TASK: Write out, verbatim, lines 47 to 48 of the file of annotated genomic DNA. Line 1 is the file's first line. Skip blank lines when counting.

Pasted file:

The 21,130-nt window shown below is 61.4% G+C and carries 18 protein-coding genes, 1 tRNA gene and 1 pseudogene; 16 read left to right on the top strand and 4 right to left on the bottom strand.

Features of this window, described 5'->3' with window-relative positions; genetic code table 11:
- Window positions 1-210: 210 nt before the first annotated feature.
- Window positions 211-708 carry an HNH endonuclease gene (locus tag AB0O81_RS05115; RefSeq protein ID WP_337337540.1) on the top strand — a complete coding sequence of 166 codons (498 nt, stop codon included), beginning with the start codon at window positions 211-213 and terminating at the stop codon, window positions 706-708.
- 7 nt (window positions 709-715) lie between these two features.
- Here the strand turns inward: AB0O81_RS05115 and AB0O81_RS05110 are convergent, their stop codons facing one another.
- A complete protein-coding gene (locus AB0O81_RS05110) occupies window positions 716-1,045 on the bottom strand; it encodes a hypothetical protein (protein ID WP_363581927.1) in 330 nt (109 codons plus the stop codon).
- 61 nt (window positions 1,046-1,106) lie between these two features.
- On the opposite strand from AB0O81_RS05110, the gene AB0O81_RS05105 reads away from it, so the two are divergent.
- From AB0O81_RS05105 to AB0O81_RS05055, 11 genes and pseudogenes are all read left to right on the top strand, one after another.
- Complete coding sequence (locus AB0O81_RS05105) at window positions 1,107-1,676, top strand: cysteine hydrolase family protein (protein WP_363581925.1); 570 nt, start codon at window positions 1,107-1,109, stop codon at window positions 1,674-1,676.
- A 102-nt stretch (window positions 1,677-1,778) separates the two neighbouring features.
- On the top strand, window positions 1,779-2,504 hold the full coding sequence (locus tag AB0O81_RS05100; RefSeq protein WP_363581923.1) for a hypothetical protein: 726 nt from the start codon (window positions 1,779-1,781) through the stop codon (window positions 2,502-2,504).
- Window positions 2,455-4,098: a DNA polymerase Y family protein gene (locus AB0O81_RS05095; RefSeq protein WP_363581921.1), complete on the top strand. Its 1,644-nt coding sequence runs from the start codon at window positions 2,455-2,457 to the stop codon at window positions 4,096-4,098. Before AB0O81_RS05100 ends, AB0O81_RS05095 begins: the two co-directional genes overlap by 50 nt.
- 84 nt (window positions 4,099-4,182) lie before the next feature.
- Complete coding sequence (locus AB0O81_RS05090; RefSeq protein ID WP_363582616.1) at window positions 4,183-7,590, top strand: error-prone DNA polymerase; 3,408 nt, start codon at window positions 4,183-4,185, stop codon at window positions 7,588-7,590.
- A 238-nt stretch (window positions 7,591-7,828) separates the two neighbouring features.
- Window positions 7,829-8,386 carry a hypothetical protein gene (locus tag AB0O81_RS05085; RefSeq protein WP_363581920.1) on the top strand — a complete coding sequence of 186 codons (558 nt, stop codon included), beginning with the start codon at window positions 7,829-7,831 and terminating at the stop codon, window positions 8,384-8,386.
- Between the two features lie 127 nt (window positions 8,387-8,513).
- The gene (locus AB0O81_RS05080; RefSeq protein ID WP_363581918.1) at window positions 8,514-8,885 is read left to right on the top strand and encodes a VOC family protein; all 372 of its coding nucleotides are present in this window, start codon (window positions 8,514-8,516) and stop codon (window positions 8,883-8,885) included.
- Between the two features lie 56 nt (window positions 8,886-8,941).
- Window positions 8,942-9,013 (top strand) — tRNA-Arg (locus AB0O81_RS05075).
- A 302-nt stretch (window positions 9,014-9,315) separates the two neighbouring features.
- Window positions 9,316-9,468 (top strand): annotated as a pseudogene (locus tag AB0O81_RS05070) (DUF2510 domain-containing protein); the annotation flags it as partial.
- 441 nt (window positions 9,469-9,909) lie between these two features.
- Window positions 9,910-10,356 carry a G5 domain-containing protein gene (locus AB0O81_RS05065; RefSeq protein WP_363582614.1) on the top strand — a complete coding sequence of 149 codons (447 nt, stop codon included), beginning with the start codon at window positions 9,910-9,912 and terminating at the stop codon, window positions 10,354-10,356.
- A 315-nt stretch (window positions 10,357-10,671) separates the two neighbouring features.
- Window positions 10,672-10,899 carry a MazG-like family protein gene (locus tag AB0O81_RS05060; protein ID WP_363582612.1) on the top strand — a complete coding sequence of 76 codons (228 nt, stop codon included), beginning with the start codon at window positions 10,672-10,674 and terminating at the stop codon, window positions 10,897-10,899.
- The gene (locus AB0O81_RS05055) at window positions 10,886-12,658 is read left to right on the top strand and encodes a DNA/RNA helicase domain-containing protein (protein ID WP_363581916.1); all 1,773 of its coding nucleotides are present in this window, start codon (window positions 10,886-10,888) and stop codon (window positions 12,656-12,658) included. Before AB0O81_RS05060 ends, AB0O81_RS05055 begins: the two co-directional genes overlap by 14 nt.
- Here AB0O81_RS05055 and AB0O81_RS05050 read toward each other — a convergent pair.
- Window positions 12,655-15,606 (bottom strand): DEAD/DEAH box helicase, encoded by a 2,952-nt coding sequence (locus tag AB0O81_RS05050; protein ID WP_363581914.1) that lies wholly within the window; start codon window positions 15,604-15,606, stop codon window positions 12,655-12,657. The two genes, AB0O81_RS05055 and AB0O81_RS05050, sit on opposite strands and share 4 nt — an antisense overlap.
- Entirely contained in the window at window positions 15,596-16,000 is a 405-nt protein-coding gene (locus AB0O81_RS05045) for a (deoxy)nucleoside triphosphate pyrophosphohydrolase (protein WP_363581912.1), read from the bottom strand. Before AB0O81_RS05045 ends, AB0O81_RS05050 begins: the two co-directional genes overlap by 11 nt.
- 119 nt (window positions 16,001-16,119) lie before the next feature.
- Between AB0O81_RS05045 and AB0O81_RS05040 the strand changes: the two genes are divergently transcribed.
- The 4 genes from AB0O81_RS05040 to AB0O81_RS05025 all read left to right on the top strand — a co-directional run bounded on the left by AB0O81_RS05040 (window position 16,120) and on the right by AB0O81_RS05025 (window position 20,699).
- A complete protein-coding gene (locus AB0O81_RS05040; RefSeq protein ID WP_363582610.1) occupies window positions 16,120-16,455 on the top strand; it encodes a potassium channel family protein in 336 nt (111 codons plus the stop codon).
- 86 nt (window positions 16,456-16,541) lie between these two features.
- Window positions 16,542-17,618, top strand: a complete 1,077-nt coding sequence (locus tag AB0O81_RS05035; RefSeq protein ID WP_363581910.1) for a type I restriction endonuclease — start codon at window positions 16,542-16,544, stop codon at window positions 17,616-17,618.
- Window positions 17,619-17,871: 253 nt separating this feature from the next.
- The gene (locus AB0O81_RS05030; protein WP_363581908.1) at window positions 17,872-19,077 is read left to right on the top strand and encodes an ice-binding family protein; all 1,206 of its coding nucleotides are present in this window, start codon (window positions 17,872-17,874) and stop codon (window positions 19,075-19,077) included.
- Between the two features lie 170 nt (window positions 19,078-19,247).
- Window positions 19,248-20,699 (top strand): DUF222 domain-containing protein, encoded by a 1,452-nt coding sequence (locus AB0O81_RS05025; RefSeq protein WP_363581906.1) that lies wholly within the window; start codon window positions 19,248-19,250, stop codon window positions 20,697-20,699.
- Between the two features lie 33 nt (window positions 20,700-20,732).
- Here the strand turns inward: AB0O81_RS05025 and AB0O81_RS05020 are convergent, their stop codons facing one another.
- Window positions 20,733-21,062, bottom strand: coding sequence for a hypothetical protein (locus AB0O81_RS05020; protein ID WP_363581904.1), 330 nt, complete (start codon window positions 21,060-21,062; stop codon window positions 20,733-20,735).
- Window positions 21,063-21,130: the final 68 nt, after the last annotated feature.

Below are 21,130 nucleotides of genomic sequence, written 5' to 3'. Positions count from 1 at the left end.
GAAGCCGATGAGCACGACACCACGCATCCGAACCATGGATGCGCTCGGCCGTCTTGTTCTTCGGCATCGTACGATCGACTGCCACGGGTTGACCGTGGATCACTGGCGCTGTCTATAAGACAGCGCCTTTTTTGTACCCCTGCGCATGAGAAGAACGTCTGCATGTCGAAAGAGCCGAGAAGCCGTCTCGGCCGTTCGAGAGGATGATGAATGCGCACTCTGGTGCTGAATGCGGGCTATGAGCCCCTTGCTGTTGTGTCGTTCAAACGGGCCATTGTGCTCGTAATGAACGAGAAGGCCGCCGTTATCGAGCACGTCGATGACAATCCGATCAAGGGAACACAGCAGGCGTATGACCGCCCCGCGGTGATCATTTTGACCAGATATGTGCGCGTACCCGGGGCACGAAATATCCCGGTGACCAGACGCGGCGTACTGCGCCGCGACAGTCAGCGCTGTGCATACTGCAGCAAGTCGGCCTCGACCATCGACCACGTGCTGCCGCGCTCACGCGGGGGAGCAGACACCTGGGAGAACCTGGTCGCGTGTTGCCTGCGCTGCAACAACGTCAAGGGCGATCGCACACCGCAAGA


Below are 21,130 nucleotides of genomic sequence, written 5' to 3'. Positions count from 1 at the left end.
GAAGCCGATGAGCACGACACCACGCATCCGAACCATGGATGCGCTCGGCCGTCTTGTTCTTCGGCATCGTACGATCGACTGCCACGGGTTGACCGTGGATCACTGGCGCTGTCTATAAGACAGCGCCTTTTTTGTACCCCTGCGCATGAGAAGAACGTCTGCATGTCGAAAGAGCCGAGAAGCCGTCTCGGCCGTTCGAGAGGATGATGAATGCGCACTCTGGTGCTGAATGCGGGCTATGAGCCCCTTGCTGTTGTGTCGTTCAAACGGGCCATTGTGCTCGTAATGAACGAGAAGGCCGCCGTTATCGAGCACGTCGATGACAATCCGATCAAGGGAACACAGCAGGCGTATGACCGCCCCGCGGTGATCATTTTGACCAGATATGTGCGCGTACCCGGGGCACGAAATATCCCGGTGACCAGACGCGGCGTACTGCGCCGCGACAGTCAGCGCTGTGCATACTGCAGCAAGTCGGCCTCGACCATCGACCACGTGCTGCCGCGCTCACGCGGGGGAGCAGACACCTGGGAGAACCTGGTCGCGTGTTGCCTGCGCTGCAACAACGTCAAGGGCGATCGCACACCGCAAGA